PYONGYANG, NORTH KOREA - Deep in the North Korean countryside, in remote villages that outsiders seldom reach, farmers are now said to be given nearly one-third of their harvests to sell at market prices. Collective farms are reportedly being reorganized into something closer to family farms. State propagandists are expounding the glories of change under the country's new young leader.
In the rigidly planned economy of this Stalinist state, could this be the first flicker of reform?
A string of long-doubtful observers have become increasingly convinced that economic change is afoot, akin to China's first flirtations with market reforms 30 years ago.
But, they also warn, exactly what is happening remains a mystery.
No outsiders are known to have been to the villages, in Ryanggang province, since the new policies reportedly took effect. No outsiders have seen the details of the June 28 government order - "On the Establishing of a New Economic Management System in Our Own Style" - that supposedly launched the program. Other reported reforms, from shifts in investment laws to new industrial profit- sharing regulations, are even more opaque.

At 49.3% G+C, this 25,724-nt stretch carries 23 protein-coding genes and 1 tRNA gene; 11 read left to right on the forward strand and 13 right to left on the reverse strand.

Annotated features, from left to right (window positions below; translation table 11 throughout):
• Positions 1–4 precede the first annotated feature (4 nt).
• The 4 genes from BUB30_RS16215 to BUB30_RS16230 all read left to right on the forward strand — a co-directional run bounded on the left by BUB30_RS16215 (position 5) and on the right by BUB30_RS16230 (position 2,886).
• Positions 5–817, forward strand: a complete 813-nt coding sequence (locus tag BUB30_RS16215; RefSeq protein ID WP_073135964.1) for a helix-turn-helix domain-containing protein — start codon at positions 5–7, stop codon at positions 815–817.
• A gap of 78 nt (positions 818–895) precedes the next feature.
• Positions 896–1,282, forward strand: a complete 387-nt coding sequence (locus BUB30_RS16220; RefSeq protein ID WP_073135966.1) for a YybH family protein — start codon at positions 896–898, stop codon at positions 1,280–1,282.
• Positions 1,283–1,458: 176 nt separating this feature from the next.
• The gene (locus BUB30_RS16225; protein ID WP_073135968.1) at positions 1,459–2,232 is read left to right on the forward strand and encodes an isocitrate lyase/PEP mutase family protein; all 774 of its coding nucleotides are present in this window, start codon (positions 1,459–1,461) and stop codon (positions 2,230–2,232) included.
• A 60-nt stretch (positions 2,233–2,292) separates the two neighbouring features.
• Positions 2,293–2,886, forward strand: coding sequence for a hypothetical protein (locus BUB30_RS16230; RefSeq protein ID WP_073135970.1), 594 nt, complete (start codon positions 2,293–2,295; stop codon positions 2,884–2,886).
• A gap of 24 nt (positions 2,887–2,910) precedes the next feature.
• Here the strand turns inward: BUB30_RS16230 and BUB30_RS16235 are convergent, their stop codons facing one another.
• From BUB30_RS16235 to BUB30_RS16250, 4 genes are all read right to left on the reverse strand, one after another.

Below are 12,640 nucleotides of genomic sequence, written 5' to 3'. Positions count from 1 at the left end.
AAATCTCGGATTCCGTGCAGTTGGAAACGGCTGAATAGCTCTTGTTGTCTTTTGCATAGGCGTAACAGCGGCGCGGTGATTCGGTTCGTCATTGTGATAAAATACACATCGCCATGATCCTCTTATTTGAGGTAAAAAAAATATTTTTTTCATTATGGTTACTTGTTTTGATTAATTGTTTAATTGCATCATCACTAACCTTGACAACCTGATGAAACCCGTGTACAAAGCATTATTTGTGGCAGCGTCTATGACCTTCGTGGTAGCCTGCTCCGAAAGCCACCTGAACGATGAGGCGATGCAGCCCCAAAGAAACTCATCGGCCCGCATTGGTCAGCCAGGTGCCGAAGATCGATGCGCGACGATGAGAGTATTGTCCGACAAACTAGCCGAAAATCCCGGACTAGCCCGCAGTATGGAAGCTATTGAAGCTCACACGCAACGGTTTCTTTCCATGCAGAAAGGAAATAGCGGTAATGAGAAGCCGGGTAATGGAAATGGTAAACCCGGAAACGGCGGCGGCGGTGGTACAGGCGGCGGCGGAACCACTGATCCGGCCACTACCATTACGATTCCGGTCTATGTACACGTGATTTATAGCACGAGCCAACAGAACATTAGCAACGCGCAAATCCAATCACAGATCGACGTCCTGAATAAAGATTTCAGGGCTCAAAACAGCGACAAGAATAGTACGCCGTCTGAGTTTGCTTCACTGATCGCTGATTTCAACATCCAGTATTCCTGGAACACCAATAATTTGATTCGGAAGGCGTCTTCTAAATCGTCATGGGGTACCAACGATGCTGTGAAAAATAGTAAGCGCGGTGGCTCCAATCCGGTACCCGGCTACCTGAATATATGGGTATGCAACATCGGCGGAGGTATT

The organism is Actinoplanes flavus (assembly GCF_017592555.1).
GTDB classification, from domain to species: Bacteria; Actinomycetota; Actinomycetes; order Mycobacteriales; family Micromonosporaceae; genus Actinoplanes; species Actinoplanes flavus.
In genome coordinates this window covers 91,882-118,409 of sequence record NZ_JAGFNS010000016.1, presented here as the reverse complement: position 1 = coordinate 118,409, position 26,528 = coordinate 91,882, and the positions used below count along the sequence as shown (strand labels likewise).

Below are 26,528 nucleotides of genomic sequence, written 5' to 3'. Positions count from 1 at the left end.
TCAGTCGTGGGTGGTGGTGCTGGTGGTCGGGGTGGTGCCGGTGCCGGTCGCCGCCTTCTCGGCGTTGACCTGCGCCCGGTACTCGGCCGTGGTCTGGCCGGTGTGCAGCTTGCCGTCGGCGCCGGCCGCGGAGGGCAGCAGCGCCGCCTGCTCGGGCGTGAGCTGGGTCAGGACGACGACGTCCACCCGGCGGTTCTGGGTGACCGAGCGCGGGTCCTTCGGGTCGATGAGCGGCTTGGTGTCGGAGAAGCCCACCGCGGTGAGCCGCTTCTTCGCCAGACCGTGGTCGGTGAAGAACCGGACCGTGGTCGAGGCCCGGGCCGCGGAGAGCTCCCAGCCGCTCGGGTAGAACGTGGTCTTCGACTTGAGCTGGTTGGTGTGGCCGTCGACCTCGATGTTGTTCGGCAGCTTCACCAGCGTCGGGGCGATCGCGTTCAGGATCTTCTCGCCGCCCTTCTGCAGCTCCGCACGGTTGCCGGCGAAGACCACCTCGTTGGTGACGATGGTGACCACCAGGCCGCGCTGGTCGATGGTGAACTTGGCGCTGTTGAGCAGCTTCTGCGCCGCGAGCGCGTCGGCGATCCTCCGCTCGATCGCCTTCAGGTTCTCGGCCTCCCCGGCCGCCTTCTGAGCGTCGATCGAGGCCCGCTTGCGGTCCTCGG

Still, there are undeniable signs that the world's most closed- off society may be toying with change, from a carefully scripted campaign to soften the image of the country's young leader, Kim Jong Un, to the apparent purging of a hardline general and a series of often-cryptic official statements hinting that Pyongyang is serious about liberalizing its economy.
"My gut sense is that something is changing," said Marcus Noland of the Washington-based Peterson Institute for International Economics and a leading scholar on the North Korean economy. …